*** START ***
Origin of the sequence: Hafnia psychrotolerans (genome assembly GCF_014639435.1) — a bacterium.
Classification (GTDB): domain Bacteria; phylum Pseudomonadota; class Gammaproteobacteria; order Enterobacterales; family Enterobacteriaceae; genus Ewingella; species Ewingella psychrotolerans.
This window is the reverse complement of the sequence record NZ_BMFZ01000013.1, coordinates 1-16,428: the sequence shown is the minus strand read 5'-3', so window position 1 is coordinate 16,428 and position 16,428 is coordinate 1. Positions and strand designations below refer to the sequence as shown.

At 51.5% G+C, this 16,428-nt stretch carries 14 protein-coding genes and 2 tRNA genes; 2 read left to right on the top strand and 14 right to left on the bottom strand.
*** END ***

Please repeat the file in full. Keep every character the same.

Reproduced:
Origin of the sequence: Hafnia psychrotolerans (genome assembly GCF_014639435.1) — a bacterium.
Classification (GTDB): domain Bacteria; phylum Pseudomonadota; class Gammaproteobacteria; order Enterobacterales; family Enterobacteriaceae; genus Ewingella; species Ewingella psychrotolerans.
This window is the reverse complement of the sequence record NZ_BMFZ01000013.1, coordinates 1-16,428: the sequence shown is the minus strand read 5'-3', so window position 1 is coordinate 16,428 and position 16,428 is coordinate 1. Positions and strand designations below refer to the sequence as shown.

At 51.5% G+C, this 16,428-nt stretch carries 14 protein-coding genes and 2 tRNA genes; 2 read left to right on the top strand and 14 right to left on the bottom strand.